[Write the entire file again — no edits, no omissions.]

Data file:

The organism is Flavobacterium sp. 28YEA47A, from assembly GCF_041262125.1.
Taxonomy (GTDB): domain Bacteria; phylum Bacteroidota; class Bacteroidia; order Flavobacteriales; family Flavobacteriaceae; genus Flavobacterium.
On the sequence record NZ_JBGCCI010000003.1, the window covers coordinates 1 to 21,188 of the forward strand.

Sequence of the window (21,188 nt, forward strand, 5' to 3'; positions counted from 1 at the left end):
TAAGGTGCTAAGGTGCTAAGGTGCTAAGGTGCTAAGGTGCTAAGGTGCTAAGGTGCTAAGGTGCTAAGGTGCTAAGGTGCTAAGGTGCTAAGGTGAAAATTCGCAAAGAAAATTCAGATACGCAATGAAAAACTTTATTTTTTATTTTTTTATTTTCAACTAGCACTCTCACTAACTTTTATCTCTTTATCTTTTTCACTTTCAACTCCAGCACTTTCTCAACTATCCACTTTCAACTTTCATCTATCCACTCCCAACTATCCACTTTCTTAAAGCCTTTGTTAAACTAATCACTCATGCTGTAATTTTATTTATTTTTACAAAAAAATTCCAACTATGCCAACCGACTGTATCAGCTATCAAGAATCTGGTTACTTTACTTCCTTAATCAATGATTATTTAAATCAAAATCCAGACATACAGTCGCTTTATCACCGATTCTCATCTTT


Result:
The organism is Flavobacterium sp. 28YEA47A, from assembly GCF_041262125.1.
Taxonomy (GTDB): domain Bacteria; phylum Bacteroidota; class Bacteroidia; order Flavobacteriales; family Flavobacteriaceae; genus Flavobacterium.
On the sequence record NZ_JBGCCI010000003.1, the window covers coordinates 1 to 21,188 of the forward strand.

Sequence of the window (21,188 nt, forward strand, 5' to 3'; positions counted from 1 at the left end):
TAAGGTGCTAAGGTGCTAAGGTGCTAAGGTGCTAAGGTGCTAAGGTGCTAAGGTGCTAAGGTGCTAAGGTGCTAAGGTGCTAAGGTGCTAAGGTGAAAATTCGCAAAGAAAATTCAGATACGCAATGAAAAACTTTATTTTTTATTTTTTTATTTTCAACTAGCACTCTCACTAACTTTTATCTCTTTATCTTTTTCACTTTCAACTCCAGCACTTTCTCAACTATCCACTTTCAACTTTCATCTATCCACTCCCAACTATCCACTTTCTTAAAGCCTTTGTTAAACTAATCACTCATGCTGTAATTTTATTTATTTTTACAAAAAAATTCCAACTATGCCAACCGACTGTATCAGCTATCAAGAATCTGGTTACTTTACTTCCTTAATCAATGATTATTTAAATCAAAATCCAGACATACAGTCGCTTTATCACCGATTCTCATCTTT